SCANA: Formula for Superior Returns

11/27/2013 7:00 am EST


Roger Conrad

Chief Analyst/Managing Partner, Capitalist Times

Capital spending, plus regulatory support, equals rising earnings, dividends, and share prices: That's the formula for superior total returns in utility stocks, says Roger Conrad, editor of Utility Forecaster.

And it's what SCANA Corp. (SCG) is locked-in to deliver, at least to the end of the decade. The company's biggest project is constructing two 1,117-mega-watt nuclear reactors using Toshiba-Westinghouse's AP 1000 model.

Constructed on the Summer site in South Carolina, the plant will boost nuclear to 31% of SCANA's total generation, up from 19% now. And it will restore reserve margins that are expected to otherwise go negative by late decade.

Delays in securing federal permits and equipment early on in the process have pushed back startup of the first reactor to late 2017, and the second to early 2018—from an initial estimate of March 2017.

That's still well within the 18-month window set in the law that guarantees recovery of costs as incurred.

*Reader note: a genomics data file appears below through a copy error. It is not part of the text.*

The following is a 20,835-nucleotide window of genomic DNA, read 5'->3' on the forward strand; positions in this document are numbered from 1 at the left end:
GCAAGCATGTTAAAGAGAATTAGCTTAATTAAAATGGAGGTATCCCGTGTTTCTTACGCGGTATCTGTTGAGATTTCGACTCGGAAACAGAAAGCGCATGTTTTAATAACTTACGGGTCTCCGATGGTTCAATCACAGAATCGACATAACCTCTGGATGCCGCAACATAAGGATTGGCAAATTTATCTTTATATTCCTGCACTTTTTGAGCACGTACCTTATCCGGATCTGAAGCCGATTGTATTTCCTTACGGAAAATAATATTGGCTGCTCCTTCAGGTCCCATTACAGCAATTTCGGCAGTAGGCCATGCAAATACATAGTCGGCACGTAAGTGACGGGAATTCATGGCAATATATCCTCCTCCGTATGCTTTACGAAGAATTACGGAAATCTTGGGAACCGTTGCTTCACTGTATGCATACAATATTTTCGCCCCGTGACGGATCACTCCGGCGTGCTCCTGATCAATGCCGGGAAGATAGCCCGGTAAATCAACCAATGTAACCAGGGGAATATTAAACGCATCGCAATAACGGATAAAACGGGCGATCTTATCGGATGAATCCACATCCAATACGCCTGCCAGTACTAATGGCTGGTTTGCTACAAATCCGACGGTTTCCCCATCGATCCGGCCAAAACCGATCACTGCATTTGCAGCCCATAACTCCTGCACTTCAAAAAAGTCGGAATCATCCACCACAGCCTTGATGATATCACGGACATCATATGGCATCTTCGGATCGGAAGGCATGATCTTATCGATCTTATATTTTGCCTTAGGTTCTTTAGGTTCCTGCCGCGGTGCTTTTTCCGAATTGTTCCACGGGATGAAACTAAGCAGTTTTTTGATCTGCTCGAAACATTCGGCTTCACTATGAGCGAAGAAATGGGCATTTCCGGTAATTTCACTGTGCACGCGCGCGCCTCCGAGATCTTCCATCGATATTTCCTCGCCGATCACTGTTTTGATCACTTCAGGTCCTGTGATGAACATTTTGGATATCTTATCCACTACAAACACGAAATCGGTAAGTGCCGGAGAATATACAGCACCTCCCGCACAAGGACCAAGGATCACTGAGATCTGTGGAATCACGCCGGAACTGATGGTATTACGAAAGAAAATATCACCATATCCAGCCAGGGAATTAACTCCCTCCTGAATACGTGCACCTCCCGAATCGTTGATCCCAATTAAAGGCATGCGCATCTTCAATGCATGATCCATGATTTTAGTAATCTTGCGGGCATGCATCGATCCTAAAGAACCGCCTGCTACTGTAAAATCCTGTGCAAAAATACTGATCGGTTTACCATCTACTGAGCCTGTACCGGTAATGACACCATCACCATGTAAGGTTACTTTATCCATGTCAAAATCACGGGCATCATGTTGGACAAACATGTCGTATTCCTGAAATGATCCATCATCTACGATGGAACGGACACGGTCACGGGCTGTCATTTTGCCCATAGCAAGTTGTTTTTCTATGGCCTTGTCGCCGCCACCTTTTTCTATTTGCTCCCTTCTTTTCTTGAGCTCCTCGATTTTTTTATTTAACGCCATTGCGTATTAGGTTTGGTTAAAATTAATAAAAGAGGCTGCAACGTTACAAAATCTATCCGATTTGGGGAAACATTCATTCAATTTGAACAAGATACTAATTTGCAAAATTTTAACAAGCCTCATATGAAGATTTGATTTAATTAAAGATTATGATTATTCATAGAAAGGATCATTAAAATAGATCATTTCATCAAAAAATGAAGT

The company has also avoided cost overruns so far and the project still enjoys regulatory support, demonstrated by the rate increase granted in mid-September.

Both are huge differences from the last construction cycle, when SCANA and other builders had to wait until startup to request rate hikes to cover costs.

When the company first announced new nukes in 2007, it reduced dividend growth by half to conserve capital. Last year, it began to ramp it up again, a sure sign of growing confidence in Summer cost recovery.

Accelerating customer growth, solid results at the Georgia retail marketing unit (5% of earnings), and capital expenditure (CAPEX) recovery spurred solid third quarter results, prompting management to reaffirm projected annual growth of 3 to 6% for the next five years.

And with just $36 million in debt maturities through October 2018, faster dividend growth appears assured.

Ironically, investors' fear of high capital spending levels and nuclear construction in particular, has pushed SCANA shares to a discount to other utilities. That's an opportunity that won't last forever. The stock is a new addition to our conservative income portfolio.

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